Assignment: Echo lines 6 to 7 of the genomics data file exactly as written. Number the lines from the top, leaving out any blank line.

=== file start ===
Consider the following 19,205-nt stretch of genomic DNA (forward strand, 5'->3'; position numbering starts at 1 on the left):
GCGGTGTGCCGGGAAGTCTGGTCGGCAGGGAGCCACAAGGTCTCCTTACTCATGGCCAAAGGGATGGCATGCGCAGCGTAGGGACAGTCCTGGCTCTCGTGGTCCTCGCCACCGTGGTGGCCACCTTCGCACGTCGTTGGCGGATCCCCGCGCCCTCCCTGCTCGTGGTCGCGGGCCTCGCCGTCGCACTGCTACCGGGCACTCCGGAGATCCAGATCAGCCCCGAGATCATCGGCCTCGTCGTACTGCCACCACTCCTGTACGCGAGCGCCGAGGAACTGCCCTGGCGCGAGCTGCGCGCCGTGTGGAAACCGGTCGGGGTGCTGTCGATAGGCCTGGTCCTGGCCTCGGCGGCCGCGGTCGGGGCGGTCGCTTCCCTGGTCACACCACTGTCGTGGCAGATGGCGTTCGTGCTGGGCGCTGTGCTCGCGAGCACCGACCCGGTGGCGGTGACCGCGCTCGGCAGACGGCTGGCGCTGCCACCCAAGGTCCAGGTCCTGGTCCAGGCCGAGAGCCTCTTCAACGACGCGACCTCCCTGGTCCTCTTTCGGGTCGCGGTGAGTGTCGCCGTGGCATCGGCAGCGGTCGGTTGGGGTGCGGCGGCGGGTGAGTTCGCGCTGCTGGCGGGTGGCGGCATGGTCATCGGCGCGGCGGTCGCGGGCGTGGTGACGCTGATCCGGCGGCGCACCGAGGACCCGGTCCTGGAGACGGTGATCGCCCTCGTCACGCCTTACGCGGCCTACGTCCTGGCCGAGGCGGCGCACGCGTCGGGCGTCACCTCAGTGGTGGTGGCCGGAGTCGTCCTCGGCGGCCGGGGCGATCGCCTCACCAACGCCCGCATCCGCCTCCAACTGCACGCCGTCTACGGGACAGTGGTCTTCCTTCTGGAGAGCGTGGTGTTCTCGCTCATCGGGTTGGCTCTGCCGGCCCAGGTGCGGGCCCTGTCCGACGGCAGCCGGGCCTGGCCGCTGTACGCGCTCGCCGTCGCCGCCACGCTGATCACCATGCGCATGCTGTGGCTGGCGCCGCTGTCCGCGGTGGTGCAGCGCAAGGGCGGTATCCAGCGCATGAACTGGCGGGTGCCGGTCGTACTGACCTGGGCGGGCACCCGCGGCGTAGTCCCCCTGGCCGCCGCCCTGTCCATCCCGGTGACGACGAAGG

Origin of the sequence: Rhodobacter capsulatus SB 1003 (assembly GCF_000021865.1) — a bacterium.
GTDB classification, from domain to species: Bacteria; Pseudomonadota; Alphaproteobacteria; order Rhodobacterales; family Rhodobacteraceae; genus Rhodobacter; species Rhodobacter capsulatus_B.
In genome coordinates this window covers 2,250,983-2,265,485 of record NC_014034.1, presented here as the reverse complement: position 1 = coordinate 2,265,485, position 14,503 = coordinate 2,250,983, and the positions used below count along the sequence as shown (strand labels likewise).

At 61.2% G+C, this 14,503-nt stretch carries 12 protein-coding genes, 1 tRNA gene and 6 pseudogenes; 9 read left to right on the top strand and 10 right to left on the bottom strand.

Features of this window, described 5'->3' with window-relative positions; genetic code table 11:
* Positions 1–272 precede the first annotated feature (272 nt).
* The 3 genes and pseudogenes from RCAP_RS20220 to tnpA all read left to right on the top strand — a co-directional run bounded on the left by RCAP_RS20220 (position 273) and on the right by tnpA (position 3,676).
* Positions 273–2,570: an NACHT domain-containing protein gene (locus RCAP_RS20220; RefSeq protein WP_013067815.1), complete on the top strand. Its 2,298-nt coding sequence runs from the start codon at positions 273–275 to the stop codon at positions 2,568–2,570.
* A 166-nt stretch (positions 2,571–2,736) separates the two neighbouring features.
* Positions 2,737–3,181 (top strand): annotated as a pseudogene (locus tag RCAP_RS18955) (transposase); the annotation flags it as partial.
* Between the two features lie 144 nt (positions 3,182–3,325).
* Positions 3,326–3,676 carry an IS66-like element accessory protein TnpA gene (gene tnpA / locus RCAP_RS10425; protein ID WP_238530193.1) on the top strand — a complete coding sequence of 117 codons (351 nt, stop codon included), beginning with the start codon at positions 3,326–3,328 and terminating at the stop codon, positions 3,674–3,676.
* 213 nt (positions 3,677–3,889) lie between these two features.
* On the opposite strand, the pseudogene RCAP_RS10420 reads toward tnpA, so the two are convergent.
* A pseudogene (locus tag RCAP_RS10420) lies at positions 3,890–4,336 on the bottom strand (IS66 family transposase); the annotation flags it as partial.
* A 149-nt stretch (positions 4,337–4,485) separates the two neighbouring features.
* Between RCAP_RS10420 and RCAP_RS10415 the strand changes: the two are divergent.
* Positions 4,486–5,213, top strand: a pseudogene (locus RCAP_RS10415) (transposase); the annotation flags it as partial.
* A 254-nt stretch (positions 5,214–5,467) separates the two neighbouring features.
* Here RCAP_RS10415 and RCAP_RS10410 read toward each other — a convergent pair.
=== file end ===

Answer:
At 61.2% G+C, this 14,503-nt stretch carries 12 protein-coding genes, 1 tRNA gene and 6 pseudogenes; 9 read left to right on the top strand and 10 right to left on the bottom strand.

Features of this window, described 5'->3' with window-relative positions; genetic code table 11: